McBride took apart history and reassembled it in his novel. A German journalist named Ottilie did live with the Douglasses for months on end (and did look uncannily like Lex King), but historians have argued that claims that the two were intimate were dredged up to cast aspersions on him. There’s certainly nothing to suggest both women climbed on top of him in the presence of young children, let alone that a white woman and Black woman turned their domestic dispute into a battle royale over how the cause of abolition should best be achieved.
This is not, of course, an argument that narrative ought to abide perfectly by the diaries and primary sources of historians. Who the hell wants that? But it is a note that we are seeing Douglass first through the mind of a Black author and then through the vision of a white TV showrunner, and we ought to consider what to make of that. This isn’t Frederick Douglass, this is Frederick Douglass On TV.
Then again, The Good Lord Bird is on a mission to make us uncomfortable. As Brown lays out in the declaration he encourages his band of merry rebels to sign, “We are to light a fuse that will start a great war to end slavery. It will go down in a tide of blood and carnage.” Those words aren’t just prophecy — thorough they do perfectly predict Brown’s place in history — they’re also a mission statement. Brown is fed up with the slow churn of peaceful, legal fighting. There aren’t enough speeches in the world to convince slave-owning Senators to suddenly give up the financial benefits of free labor and the disgusting mindset that they deserve to own other humans. Brown wants funding from the mysterious “Secret Six” — some of whom I can assure you you’ll meet later — for arms and supplies. He wants to build an army of enslaved people to rise up against their masters.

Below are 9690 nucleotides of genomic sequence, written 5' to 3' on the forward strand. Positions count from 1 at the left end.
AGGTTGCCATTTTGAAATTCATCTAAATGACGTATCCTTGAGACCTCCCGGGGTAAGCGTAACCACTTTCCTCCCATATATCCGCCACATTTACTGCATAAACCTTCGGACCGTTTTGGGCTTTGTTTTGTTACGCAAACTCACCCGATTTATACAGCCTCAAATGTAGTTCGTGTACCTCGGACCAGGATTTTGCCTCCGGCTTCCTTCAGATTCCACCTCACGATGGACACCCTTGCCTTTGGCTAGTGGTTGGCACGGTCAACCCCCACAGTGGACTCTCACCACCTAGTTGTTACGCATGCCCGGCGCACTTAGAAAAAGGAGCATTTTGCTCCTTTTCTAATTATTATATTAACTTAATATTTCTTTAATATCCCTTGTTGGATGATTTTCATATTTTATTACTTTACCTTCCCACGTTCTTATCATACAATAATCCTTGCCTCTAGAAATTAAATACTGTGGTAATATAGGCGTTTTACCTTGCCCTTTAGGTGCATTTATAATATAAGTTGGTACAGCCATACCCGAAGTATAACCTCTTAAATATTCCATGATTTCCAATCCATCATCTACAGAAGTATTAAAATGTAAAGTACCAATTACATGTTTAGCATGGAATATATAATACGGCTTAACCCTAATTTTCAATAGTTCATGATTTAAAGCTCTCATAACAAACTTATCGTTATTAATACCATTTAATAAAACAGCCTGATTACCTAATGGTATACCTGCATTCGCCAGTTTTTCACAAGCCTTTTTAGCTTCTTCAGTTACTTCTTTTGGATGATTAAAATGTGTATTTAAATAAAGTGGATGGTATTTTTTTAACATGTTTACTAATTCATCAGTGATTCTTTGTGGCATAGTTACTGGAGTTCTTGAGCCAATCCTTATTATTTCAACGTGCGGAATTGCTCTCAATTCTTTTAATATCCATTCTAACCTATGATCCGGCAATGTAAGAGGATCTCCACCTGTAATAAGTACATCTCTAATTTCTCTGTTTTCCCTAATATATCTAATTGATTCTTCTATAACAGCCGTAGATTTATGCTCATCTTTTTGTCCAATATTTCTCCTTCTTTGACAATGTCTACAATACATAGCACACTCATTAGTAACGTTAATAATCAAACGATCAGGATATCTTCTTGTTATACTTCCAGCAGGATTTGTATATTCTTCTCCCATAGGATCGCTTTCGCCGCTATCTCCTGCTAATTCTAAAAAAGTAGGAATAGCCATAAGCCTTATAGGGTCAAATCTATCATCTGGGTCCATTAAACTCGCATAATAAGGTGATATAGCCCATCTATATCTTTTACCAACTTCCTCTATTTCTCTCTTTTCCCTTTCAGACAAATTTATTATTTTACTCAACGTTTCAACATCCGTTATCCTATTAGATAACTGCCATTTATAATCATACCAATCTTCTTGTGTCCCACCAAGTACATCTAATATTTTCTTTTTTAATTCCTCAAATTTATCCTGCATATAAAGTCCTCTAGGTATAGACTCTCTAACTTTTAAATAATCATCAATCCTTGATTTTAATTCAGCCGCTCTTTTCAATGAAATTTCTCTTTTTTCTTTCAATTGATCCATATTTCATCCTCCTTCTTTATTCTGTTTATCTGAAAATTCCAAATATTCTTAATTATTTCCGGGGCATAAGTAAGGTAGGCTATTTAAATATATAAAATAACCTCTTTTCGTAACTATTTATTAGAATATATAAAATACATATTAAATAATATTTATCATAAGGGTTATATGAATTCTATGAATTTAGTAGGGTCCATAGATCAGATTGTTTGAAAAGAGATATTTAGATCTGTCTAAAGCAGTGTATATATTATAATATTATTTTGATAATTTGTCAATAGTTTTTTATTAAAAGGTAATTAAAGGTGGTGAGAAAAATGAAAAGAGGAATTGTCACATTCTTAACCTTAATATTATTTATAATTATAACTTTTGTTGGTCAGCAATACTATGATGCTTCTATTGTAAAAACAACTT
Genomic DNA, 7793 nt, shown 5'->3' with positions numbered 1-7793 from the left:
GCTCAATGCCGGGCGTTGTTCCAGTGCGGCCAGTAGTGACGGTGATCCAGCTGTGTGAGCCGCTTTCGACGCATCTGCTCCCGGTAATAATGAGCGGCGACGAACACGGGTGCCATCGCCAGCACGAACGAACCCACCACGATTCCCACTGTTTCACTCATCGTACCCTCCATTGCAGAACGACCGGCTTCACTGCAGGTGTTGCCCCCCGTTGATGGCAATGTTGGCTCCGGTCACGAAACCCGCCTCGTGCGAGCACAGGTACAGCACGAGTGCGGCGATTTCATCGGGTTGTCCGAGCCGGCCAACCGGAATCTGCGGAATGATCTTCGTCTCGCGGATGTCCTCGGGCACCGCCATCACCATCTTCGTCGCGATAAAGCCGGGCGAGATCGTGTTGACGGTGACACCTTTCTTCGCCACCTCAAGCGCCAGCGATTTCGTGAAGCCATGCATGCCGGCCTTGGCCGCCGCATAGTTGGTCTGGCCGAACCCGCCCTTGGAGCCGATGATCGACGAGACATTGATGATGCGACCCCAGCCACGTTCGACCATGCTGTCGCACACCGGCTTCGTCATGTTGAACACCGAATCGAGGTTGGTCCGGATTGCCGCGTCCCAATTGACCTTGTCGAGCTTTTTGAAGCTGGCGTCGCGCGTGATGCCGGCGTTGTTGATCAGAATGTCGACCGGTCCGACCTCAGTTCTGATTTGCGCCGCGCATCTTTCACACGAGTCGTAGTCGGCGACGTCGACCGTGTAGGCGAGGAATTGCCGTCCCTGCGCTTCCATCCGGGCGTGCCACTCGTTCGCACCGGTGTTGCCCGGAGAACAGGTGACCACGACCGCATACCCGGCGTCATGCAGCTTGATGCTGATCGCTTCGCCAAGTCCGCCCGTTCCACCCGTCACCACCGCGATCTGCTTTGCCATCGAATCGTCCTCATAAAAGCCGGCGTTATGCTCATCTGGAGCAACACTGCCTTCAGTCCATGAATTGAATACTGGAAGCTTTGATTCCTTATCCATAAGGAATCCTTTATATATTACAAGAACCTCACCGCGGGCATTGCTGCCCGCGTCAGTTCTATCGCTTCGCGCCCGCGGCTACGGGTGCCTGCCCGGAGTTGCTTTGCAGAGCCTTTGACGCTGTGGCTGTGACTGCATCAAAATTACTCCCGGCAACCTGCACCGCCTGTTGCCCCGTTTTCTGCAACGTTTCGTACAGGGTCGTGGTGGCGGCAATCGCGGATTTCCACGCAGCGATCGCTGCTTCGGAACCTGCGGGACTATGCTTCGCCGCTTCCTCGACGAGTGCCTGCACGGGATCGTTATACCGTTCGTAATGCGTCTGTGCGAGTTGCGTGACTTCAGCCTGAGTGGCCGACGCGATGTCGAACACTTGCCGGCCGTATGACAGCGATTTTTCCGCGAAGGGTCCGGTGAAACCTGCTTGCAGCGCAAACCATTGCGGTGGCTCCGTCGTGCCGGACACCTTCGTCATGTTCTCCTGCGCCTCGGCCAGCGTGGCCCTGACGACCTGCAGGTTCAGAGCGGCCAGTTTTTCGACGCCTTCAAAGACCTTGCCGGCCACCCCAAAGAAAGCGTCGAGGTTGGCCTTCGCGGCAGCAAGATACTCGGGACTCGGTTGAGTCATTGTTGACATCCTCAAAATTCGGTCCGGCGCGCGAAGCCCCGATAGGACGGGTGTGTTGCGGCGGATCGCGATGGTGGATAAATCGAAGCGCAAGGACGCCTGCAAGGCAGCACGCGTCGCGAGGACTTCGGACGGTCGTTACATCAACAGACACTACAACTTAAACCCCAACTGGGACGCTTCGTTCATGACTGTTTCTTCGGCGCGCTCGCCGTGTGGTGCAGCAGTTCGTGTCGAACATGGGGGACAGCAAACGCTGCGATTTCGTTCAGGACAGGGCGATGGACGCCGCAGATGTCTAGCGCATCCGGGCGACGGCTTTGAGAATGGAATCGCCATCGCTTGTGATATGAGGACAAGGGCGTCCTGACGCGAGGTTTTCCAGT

But Douglass, Brown’s “king of the Negroes,” bellows across the dinner table at him, “Oh now you know what the Negro slave needs!” Hindsight tells us that Brown was right — the route was a bloody one — but how was he to know that? And who was he to decide that he knew better than a former enslaved man who wrote one of the defining texts on the experiences of life as a piece of property?